Time is of the essence as many are being killed. We, as God’s people, need to treasure every day that we have and live Christ to a world that is blinded by sin and evil. Sudan may never know real peace but through Christ, individuals can have peace and forgiveness.

SoldierThe men will remain faithful to their calling in spite of the losses. We have always known that we would take casualties. Thankfully, we have been able to work with ground troops to get Peter evacuated to a hospital for proper medical treatment and are working to ensure all of our wounded chaplains are receiving the best care possible. In underdeveloped areas, untreated wounds can be just as deadly as a bullet.

We mourn for our fallen brother but he has been transferred from the Chaplains’ Corp to the Holy City of God. He will be missed but he will not forgotten. As he lived and died for the Gospel, so will the rest of us follow!

Until the oppressed are free,

Wes Bentley

Medical Relief: Sudan Crisis

Physically, we cannot stop the atrocities, but we as believers must do what we can to bring as much relief as possible to those suffering through this on-going war. Having 400 chaplains on the ground, we have a strategic advantage to answer the cries of the helpless and to provide and distribute medical supplies in the name of Jesus.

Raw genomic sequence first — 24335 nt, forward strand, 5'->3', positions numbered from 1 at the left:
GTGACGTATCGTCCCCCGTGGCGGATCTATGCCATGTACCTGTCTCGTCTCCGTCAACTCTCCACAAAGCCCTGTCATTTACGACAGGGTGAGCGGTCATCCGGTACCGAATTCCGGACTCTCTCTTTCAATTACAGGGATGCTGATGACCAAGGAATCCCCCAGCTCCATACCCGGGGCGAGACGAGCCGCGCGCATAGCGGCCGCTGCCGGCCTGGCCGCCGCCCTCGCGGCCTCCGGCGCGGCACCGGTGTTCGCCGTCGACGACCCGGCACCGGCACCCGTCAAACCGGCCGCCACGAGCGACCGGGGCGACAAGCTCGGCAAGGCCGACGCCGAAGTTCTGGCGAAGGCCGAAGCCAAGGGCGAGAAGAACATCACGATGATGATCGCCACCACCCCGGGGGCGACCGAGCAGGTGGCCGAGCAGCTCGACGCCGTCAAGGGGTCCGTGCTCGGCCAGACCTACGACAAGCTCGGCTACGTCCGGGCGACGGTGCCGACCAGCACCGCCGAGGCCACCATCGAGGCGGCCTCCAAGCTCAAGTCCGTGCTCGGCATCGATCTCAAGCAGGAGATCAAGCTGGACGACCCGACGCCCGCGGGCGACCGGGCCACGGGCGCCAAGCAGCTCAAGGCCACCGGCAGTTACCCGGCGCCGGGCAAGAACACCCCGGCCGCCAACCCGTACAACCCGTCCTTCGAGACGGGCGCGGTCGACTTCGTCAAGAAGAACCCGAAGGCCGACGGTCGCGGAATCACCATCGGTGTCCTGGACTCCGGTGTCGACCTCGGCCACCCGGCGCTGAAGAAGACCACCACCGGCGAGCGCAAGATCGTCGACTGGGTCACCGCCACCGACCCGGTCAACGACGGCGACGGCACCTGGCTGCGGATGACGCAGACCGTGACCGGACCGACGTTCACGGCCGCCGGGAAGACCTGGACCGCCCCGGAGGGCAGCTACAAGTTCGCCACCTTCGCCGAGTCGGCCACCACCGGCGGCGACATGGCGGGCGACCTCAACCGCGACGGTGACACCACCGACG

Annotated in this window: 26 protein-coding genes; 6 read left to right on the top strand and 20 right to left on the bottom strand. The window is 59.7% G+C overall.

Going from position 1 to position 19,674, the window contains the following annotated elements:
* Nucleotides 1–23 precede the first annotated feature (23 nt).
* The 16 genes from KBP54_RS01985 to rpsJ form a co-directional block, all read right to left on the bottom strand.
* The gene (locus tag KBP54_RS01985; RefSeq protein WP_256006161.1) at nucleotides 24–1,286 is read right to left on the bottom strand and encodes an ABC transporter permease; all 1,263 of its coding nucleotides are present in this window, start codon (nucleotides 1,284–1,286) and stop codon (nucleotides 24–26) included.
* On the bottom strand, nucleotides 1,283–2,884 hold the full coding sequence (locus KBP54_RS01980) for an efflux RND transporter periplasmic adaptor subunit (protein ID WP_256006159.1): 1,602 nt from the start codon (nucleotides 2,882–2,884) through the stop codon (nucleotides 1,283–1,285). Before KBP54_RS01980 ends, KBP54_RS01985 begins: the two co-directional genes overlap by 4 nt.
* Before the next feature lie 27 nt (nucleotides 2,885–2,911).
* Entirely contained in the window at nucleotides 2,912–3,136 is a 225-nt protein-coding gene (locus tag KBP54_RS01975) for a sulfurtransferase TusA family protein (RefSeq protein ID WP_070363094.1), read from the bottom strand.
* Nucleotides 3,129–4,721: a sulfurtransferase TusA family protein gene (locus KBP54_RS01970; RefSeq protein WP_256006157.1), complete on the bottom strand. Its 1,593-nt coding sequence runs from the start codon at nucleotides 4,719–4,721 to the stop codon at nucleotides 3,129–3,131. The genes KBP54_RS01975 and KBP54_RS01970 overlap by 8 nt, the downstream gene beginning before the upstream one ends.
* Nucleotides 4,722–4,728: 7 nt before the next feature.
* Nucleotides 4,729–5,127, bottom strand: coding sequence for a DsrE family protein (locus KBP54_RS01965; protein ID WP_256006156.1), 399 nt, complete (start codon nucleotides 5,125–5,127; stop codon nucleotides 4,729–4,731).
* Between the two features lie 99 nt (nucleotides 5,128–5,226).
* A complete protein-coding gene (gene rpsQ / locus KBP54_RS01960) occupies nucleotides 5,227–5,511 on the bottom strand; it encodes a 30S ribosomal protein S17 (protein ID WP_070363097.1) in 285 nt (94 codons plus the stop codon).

Our desire is to raise the necessary funds to purchase, transport and deliver critically needed supplies to the worst hit areas as quickly as possible.

To be a part of this ministry outreach, please indicate “SUDAN CRISIS” in the comment box when you donate online. Donations, large and small, will ensure that we respond in a manner that will have a great and lasting impact for the glory of our Father.

Golgotha’s Citadel

During the closing hours of World War II, General Patton’s Third Army was racing across Europe, destroying the German Army: until he ran out of fuel. His Army required three hundred and fifty thousand gallons of fuel a day. He spoke of his frustration saying that once in a thousand years would two great armies come together for battle with the outcome of the world at stake. All Patton needed was a few thousand gallons of fuel to finish the job. I have felt much the same way with the work in South Sudan; that we are at a unique time in history where we have the chance to change the entire course of a nation. If we can just get the supplies needed to build a godly academy, we can raise up Africa’s future leaders. I have asked the hand of the Almighty to move so that we change the course of this nation. Your prayers are greatly needed in this endeavor.

If you desire to join us in this great opportunity to win souls for Christ, please notate “Citadel” in the comment box when you donate online.